Congratulations were the order of the day across Europe when it became clear that the project had been successful in its application to Horizon 2020, the EU's major Research and Innovation programme. RUNIN (The Role of Universities in Innovation and Regional Development) was awarded more than 3.7 million Euro by the Innovative Training Networks (ITN) scheme under the Marie Skłodowska-Curie research programme, which is part of Horizon 2020. Only around seven percent of the applicants were successful. RUNIN will coordinate international research on regional innovation, more specifically on the role of universities in innovation and regional development. The University of Stavanger (UiS) is coordinating RUNIN. Seven universities and nine regional development organisations are partners, and a total of seven European countries are involved. The project is embedded within ECIU (European Consortium of Innovative Universities), of which six of the university partners are members. "The competition for funding is incredibly tough, so we are very pleased with this outcome", said Professor Rune Dahl Fitjar of UiS. He is the coordinator for RUNIN. Training innovation researchers"This training programme will equip the next generation of innovation researchers with the skills they need to work across the sectors of the economy. The programme will give the candidates a solid research education, as well as building skills which will be useful in future careers in industry or the public sector", said Rune Dahl Fitjar. A total of 14 PhD students will participate in the project. The PhD students will be enrolled in PhD programmes at the respective universities, but several candidates will either work permanently or spend time on secondment at regional development companies in their respective regions. Each candidate will also participate in two secondments at other universities or regional development companies in the network. "The proximity to the regional development organisations will enhance the practical relevance of the PhD students' research and enable us to train researchers who can contribute to regional development and innovation", said Fitjar. "The aim is to train innovation researchers who can work within this field in the academic world or as decision-makers at national or European level," explained Fitjar. All of the PhD students are assigned a supervisor from their own university, a co-supervisor from another university in the network and a mentor from a regional development company. In total, 21 supervisors and 11 mentors are involved in the project. Additional lecturers from each university will participate in training events, and the project also involves academic mentors who will provide supervision training for faculty members.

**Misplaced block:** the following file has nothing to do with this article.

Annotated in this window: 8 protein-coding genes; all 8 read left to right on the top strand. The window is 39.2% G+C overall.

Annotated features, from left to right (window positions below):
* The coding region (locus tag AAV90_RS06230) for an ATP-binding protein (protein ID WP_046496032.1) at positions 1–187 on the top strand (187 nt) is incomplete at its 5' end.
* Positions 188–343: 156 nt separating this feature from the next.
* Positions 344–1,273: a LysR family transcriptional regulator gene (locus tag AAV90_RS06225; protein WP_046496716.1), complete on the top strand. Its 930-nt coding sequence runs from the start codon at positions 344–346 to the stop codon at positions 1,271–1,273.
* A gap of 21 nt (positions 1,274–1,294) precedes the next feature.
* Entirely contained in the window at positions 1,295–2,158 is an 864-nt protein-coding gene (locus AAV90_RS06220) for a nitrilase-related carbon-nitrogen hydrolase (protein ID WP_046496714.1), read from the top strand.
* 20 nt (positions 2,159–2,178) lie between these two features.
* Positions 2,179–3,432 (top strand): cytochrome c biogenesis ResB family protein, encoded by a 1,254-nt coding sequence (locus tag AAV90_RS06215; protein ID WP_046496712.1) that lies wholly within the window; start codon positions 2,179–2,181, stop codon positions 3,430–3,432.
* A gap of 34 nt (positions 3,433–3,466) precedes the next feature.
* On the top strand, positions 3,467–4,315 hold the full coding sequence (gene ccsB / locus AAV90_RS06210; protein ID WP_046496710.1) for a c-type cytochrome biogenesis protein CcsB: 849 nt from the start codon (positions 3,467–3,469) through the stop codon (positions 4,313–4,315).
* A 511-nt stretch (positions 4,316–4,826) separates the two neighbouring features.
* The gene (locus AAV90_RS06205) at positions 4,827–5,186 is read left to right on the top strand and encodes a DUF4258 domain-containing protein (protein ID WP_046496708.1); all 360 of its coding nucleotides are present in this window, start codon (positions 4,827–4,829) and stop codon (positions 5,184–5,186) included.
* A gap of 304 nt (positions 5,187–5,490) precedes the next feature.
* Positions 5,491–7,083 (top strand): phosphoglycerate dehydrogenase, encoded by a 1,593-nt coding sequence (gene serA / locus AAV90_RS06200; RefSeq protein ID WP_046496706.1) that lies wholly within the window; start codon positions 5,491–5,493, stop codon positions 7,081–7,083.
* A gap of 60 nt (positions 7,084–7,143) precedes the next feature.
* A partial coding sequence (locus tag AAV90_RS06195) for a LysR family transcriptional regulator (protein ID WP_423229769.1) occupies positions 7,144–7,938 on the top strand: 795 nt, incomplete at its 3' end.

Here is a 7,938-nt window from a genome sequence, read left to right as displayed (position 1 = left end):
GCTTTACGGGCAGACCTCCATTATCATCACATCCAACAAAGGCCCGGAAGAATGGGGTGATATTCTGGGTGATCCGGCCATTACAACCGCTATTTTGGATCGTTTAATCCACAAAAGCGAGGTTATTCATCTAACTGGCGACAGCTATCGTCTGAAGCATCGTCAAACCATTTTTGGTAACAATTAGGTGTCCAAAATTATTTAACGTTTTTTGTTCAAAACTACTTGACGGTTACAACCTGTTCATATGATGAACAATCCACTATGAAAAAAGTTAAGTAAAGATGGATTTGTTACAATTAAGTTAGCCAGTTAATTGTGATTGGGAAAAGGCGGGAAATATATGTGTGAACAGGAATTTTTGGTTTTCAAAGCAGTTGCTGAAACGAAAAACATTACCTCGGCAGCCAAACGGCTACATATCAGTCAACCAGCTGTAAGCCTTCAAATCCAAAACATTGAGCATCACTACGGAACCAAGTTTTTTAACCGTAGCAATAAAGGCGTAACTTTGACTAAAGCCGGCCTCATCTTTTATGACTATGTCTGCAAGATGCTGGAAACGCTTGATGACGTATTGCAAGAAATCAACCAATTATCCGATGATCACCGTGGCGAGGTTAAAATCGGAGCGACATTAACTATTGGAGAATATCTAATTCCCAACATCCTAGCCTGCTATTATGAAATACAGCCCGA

The university partners in the project are the University of Stavanger, Norway; Aalborg University, Denmark; University of Lincoln, United Kingdom; University of Twente, Netherlands; Autonomous University of Barcelona, Spain; Linköping University, Sweden and University of Aveiro, Portugal.
With the exception of the University of Lincoln, all of these universities are members of a network for innovative universities — ECIU (European Consortium of Innovative Universities). A common characteristic of all ECIU institutions is that they are a key player in the regional innovation system. They are relatively young, have close ties with the industry and contribute to regional development and innovation.
They are based in regions where major industries have declined and have consequently made a significant contribution to the regeneration of their regions. This is evidenced in the close collaborations between university, industry, business and the public sector in the respective regions and in ECIU institutions being early proponents of technology transfer, knowledge exchange and entrepreneurship activities. Therefore, the ECIU member universities are not only located in regions, they consider themselves as being active parts of regions.
"RUNIN will strengthen the collaboration between the innovative universities within ECIU, and reinforce the universities' pivotal role in society and their potential as a driving force in their respective regions," said ECIU speaker, Professor Lluis Tort, vice-rector of the Autonomous University of Barcelona.
Regional organisations in all seven of the regions will be pivotal, as the researchers in the project will conduct research on regional innovation and the role of the universities in innovation and regional development.
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Professor Rune Dahl Fitjar of the University of Stavanger